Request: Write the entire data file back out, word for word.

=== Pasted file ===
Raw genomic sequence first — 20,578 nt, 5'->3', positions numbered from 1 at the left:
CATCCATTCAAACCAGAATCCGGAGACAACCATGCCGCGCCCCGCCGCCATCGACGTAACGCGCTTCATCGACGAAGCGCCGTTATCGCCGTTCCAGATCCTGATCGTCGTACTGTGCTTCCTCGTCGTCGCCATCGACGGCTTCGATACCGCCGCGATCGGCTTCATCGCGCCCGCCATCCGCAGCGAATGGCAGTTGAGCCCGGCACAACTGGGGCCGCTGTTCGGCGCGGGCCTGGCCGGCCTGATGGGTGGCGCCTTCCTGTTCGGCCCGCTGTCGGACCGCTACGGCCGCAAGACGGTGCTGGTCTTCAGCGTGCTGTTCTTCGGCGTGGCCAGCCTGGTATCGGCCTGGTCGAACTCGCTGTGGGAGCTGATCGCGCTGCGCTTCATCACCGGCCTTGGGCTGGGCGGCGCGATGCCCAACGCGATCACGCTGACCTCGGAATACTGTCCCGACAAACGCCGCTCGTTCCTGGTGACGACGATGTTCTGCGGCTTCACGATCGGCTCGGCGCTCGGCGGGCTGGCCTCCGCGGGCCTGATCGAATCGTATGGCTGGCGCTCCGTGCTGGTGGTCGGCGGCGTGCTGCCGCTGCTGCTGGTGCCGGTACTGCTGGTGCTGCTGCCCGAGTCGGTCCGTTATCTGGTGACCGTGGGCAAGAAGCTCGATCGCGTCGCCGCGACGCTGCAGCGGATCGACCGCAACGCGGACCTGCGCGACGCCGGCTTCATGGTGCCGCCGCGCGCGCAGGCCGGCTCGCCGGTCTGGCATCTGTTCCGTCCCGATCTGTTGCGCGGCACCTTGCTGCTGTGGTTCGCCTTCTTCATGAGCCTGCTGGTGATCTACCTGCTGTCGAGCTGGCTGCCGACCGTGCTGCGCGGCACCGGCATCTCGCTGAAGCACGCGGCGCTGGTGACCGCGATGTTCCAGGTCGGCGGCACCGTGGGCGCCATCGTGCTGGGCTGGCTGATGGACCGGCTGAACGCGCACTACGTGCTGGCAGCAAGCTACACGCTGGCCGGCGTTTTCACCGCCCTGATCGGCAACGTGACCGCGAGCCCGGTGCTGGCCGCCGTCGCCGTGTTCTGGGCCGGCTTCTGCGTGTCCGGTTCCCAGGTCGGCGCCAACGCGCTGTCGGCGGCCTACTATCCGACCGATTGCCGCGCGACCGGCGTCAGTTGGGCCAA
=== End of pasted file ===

Raw genomic sequence first — 20,578 nt, 5'->3', positions numbered from 1 at the left:
CATCCATTCAAACCAGAATCCGGAGACAACCATGCCGCGCCCCGCCGCCATCGACGTAACGCGCTTCATCGACGAAGCGCCGTTATCGCCGTTCCAGATCCTGATCGTCGTACTGTGCTTCCTCGTCGTCGCCATCGACGGCTTCGATACCGCCGCGATCGGCTTCATCGCGCCCGCCATCCGCAGCGAATGGCAGTTGAGCCCGGCACAACTGGGGCCGCTGTTCGGCGCGGGCCTGGCCGGCCTGATGGGTGGCGCCTTCCTGTTCGGCCCGCTGTCGGACCGCTACGGCCGCAAGACGGTGCTGGTCTTCAGCGTGCTGTTCTTCGGCGTGGCCAGCCTGGTATCGGCCTGGTCGAACTCGCTGTGGGAGCTGATCGCGCTGCGCTTCATCACCGGCCTTGGGCTGGGCGGCGCGATGCCCAACGCGATCACGCTGACCTCGGAATACTGTCCCGACAAACGCCGCTCGTTCCTGGTGACGACGATGTTCTGCGGCTTCACGATCGGCTCGGCGCTCGGCGGGCTGGCCTCCGCGGGCCTGATCGAATCGTATGGCTGGCGCTCCGTGCTGGTGGTCGGCGGCGTGCTGCCGCTGCTGCTGGTGCCGGTACTGCTGGTGCTGCTGCCCGAGTCGGTCCGTTATCTGGTGACCGTGGGCAAGAAGCTCGATCGCGTCGCCGCGACGCTGCAGCGGATCGACCGCAACGCGGACCTGCGCGACGCCGGCTTCATGGTGCCGCCGCGCGCGCAGGCCGGCTCGCCGGTCTGGCATCTGTTCCGTCCCGATCTGTTGCGCGGCACCTTGCTGCTGTGGTTCGCCTTCTTCATGAGCCTGCTGGTGATCTACCTGCTGTCGAGCTGGCTGCCGACCGTGCTGCGCGGCACCGGCATCTCGCTGAAGCACGCGGCGCTGGTGACCGCGATGTTCCAGGTCGGCGGCACCGTGGGCGCCATCGTGCTGGGCTGGCTGATGGACCGGCTGAACGCGCACTACGTGCTGGCAGCAAGCTACACGCTGGCCGGCGTTTTCACCGCCCTGATCGGCAACGTGACCGCGAGCCCGGTGCTGGCCGCCGTCGCCGTGTTCTGGGCCGGCTTCTGCGTGTCCGGTTCCCAGGTCGGCGCCAACGCGCTGTCGGCGGCCTACTATCCGACCGATTGCCGCGCGACCGGCGTCAGTTGGGCCAA